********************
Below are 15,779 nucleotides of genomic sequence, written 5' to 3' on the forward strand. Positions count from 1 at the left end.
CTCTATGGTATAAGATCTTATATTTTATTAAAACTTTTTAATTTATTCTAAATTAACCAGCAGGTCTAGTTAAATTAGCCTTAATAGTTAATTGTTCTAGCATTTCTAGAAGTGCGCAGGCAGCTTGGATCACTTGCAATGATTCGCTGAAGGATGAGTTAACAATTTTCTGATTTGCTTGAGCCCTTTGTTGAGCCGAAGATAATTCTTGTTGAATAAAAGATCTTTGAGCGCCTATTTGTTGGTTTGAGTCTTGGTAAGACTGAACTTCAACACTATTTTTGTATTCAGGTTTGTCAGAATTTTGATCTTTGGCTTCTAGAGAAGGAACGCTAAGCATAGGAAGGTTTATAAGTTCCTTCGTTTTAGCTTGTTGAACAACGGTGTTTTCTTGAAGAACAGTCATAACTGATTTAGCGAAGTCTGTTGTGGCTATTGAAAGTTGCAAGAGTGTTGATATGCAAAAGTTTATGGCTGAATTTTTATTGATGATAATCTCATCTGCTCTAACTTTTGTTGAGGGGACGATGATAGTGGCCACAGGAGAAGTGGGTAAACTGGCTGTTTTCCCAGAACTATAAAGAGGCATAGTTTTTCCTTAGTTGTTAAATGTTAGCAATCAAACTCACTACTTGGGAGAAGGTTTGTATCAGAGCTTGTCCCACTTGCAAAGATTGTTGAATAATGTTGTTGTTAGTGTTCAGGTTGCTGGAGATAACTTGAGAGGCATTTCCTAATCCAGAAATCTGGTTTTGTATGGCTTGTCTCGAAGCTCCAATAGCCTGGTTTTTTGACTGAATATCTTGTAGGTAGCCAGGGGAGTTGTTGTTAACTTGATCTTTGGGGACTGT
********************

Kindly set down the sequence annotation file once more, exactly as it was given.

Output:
Below are 15,779 nucleotides of genomic sequence, written 5' to 3' on the forward strand. Positions count from 1 at the left end.
CTCTATGGTATAAGATCTTATATTTTATTAAAACTTTTTAATTTATTCTAAATTAACCAGCAGGTCTAGTTAAATTAGCCTTAATAGTTAATTGTTCTAGCATTTCTAGAAGTGCGCAGGCAGCTTGGATCACTTGCAATGATTCGCTGAAGGATGAGTTAACAATTTTCTGATTTGCTTGAGCCCTTTGTTGAGCCGAAGATAATTCTTGTTGAATAAAAGATCTTTGAGCGCCTATTTGTTGGTTTGAGTCTTGGTAAGACTGAACTTCAACACTATTTTTGTATTCAGGTTTGTCAGAATTTTGATCTTTGGCTTCTAGAGAAGGAACGCTAAGCATAGGAAGGTTTATAAGTTCCTTCGTTTTAGCTTGTTGAACAACGGTGTTTTCTTGAAGAACAGTCATAACTGATTTAGCGAAGTCTGTTGTGGCTATTGAAAGTTGCAAGAGTGTTGATATGCAAAAGTTTATGGCTGAATTTTTATTGATGATAATCTCATCTGCTCTAACTTTTGTTGAGGGGACGATGATAGTGGCCACAGGAGAAGTGGGTAAACTGGCTGTTTTCCCAGAACTATAAAGAGGCATAGTTTTTCCTTAGTTGTTAAATGTTAGCAATCAAACTCACTACTTGGGAGAAGGTTTGTATCAGAGCTTGTCCCACTTGCAAAGATTGTTGAATAATGTTGTTGTTAGTGTTCAGGTTGCTGGAGATAACTTGAGAGGCATTTCCTAATCCAGAAATCTGGTTTTGTATGGCTTGTCTCGAAGCTCCAATAGCCTGGTTTTTTGACTGAATATCTTGTAGGTAGCCAGGGGAGTTGTTGTTAACTTGATCTTTGGGGACTGT